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Hadoop, big data haven't eclipsed data warehousing jobs -- yet

Hadoop and big data technologies may grab headlines, but there's still a place for traditional data warehousing skills, according to careers expert Matt Mueller.

How are traditional data warehousing jobs being affected by all the attention that Hadoop and big data technologies are getting?

I think traditional data warehousing is a still good career path to pursue -- although big data is probably better. Extract, transform and load (ETL) work is already becoming commoditized, and more and more continues to be moved offshore. Also, reporting tools are becoming very business-user-friendly, and some don't require as much support from the business intelligence and data warehouse team as they used to. As a result, I do think traditional data warehousing jobs are going to evolve -- more so at larger companies, or companies whose business is very data-centric.

New tools, technologies and platforms enter the business intelligence and analytics space frequently. With data coming from so many more sources than 10 years ago, and in more of an unstructured fashion, organizations are going to use more big data technologies. Most of the new projects and efforts we see with larger companies involve some aspect of big data. The size of a company and the amount of data it processes will have an effect on how many big data technologies it implements. Smaller companies will probably hang on to traditional data warehouse architectures for some time.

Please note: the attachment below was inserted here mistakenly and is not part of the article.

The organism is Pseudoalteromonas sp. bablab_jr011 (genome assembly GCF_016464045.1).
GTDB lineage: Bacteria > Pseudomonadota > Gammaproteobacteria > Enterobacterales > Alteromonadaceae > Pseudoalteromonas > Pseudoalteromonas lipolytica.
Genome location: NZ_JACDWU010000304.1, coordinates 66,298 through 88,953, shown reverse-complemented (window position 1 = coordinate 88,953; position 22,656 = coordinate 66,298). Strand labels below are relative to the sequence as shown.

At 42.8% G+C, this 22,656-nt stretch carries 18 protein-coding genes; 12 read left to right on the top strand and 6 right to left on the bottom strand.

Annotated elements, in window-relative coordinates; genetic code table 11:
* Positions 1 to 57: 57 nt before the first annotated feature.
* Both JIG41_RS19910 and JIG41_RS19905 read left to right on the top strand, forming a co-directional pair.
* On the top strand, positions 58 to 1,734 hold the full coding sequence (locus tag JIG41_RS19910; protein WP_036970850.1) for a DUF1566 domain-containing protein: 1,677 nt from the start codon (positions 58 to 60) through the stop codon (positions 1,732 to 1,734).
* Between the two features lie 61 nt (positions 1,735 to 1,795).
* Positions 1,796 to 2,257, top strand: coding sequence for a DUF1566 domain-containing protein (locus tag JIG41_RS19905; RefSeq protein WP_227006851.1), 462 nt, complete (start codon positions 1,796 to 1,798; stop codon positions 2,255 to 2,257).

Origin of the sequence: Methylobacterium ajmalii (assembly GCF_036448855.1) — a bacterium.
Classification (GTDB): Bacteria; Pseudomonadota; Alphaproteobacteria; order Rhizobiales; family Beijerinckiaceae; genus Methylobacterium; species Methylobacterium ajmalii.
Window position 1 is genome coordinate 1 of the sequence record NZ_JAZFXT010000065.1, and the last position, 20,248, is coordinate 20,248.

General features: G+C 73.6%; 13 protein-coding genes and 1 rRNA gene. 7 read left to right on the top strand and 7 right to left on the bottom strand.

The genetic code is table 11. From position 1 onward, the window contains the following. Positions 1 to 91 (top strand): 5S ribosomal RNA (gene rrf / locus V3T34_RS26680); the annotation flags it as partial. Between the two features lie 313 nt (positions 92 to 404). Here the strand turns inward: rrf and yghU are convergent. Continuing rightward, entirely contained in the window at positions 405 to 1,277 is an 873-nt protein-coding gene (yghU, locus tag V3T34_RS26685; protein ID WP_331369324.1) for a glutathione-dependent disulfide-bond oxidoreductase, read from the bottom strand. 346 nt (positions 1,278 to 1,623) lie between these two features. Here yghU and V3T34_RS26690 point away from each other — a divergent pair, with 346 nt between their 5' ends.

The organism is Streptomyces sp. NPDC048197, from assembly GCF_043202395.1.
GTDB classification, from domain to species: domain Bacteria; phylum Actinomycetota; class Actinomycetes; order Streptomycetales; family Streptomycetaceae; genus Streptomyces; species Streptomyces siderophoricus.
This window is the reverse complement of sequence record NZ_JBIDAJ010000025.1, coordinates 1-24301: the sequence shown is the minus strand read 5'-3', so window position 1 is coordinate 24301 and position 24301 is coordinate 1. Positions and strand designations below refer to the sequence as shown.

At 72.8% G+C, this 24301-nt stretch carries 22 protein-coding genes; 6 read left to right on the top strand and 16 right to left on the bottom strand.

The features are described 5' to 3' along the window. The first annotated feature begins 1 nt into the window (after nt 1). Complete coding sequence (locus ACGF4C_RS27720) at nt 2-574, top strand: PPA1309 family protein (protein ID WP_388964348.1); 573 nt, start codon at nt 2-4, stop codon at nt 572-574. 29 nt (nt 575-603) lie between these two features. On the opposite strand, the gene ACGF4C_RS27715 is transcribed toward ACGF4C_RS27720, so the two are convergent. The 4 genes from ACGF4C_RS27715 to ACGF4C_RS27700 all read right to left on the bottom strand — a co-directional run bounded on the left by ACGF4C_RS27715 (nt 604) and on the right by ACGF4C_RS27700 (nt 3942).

We still see openings for traditional data warehousing jobs, and I suspect we will for the next few years. I wouldn't recommend just focusing on any one specific tool, without understanding the broader landscape. For example, make sure you learn and understand SQL if you are going the traditional data warehousing route. In the short term, being an expert in one specific technology can be lucrative -- however, new tools and technologies will come along to replace or, at the very least, improve a "hot technology."

The traditional data warehousing areas such as master data management, metadata management, data governance and data quality will continue to be mainstays in data warehousing. Many will say these areas become even more important with the increase in data volumes. The two camps when it comes to backgrounds for those seeking big data jobs are to take either the traditional data warehousing path, with ETL and SQL, or to climb up the Java development ranks. We see clients who have differing options. However, both camps will agree that it's necessary to make sure they are working with the appropriate data.

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